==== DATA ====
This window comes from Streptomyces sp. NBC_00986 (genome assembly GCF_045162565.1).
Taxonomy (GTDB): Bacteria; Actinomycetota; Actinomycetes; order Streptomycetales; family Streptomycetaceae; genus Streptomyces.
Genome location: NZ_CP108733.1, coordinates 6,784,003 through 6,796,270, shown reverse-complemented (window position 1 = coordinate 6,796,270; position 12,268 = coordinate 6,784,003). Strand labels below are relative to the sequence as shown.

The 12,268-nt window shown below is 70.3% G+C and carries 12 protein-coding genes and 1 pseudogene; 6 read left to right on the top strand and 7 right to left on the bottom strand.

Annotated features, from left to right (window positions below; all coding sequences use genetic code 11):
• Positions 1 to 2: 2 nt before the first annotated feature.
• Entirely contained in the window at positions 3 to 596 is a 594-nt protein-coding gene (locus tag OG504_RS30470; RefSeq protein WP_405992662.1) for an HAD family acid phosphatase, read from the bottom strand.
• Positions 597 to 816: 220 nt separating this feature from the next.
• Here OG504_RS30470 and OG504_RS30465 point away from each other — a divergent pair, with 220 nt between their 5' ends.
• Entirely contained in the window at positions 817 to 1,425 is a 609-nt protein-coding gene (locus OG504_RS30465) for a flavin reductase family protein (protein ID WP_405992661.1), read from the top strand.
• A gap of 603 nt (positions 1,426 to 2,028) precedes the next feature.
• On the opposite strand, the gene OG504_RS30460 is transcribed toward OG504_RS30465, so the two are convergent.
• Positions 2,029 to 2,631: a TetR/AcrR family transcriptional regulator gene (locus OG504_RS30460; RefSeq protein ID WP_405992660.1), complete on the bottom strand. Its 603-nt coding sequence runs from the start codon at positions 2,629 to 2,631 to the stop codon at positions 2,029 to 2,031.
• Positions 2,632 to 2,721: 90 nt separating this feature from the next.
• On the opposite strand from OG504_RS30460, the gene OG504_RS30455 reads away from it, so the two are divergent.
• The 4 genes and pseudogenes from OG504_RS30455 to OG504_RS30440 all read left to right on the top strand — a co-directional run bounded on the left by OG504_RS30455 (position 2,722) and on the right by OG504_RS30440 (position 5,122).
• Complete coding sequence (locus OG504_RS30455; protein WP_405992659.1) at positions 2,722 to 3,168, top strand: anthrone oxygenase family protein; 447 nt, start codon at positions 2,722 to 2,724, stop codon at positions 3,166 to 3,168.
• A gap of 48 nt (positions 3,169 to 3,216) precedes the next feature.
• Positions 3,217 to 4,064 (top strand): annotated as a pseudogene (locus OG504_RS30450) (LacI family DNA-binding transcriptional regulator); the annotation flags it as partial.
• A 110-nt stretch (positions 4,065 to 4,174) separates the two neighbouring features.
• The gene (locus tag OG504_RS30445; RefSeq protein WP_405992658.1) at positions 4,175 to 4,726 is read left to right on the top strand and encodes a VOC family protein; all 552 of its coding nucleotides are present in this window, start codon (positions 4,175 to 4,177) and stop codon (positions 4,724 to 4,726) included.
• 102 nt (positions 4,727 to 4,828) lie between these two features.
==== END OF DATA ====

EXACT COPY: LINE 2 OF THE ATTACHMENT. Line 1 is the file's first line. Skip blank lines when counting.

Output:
Taxonomy (GTDB): Bacteria; Actinomycetota; Actinomycetes; order Streptomycetales; family Streptomycetaceae; genus Streptomyces.